The name Good Friday seems weird to me. It does not quite fit. As I reflect on the death of Jesus, I wish I could rename it. Good Friday does not capture the full essence of the day.
The Good is not good
That Jesus had to suffer the absolute greatest injustice of all doesn’t fit the word good. Jesus did no wrong. He was the epitome of holiness, both perfect and set apart for God’s Will. It is marked by the rejection of a promised one who would usher in a new era of peace, prosperity, and worship. The rejection, used for the benefit of many, is still a rejection and not good. On top of this, the day is marked by death, an unnatural state that exists because of sin. Again, not good. That a father had to turn his back on a son who did nothing but obey and honor his father’s will is at the heart of sadness. None of this is good.
I know, the adage is that we call it good because Jesus died and paid the penalty for our sin. I’m sorry, but that doesn’t cut it for me.
The Good is an infinite understatement
Any sporting event we watch where a person does the impossible, we don’t say “It was a good game.” Good does not capture the incredible essence of what was done. Jesus demonstrated the impossible. He demonstrated perfect humility. He demonstrated the very essence of sacrifice both in a religious sense and love. Jesus, in utter agony, lead a person to heaven, took care of his mother, friends and enemies, and honored the Father who turned His back. On top of all this, Jesus did not abolish the sin of the present, or the past, but all eternity! He started the countdown to making sin only a somber historical concept and not a current struggle. To merely call this good seems shameful.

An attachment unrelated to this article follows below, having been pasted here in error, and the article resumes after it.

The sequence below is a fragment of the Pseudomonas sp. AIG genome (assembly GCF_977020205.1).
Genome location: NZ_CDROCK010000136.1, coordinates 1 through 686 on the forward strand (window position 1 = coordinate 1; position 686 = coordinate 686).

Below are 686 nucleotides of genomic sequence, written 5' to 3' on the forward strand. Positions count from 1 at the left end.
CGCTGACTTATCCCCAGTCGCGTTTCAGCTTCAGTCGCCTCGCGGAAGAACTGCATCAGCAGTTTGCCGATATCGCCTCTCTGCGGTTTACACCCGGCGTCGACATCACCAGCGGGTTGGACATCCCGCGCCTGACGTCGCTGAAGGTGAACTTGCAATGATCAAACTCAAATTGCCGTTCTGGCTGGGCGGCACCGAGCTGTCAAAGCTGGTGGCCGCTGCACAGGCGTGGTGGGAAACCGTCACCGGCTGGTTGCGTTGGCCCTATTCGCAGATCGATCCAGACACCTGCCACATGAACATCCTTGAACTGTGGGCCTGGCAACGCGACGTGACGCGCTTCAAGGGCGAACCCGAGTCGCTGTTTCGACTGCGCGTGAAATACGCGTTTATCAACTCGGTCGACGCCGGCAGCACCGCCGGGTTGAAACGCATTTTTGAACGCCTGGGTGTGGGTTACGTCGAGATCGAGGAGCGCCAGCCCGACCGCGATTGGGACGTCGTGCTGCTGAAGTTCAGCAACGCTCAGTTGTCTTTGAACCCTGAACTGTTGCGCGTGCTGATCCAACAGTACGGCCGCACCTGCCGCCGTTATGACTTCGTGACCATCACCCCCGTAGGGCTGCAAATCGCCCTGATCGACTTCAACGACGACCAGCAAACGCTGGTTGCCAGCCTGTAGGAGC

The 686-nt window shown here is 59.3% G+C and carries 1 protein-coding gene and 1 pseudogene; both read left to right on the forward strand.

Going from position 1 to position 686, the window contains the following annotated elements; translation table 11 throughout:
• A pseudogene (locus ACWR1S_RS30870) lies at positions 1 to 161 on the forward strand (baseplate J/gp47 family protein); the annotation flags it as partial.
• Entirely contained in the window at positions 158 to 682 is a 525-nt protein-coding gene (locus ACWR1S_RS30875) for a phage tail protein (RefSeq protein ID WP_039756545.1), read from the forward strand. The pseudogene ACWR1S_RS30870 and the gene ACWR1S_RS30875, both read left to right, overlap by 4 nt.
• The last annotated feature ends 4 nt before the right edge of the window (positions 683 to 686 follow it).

We need a new name
What Jesus did is the epitome of the commonly used word Epic. What Jesus did was perfect Sacrifice. What Jesus did was THE mark of Grace. What Jesus did was the greatest act of Reconciliation. We for sure need a new name.
If you could rename “Good Friday,” what would you call it?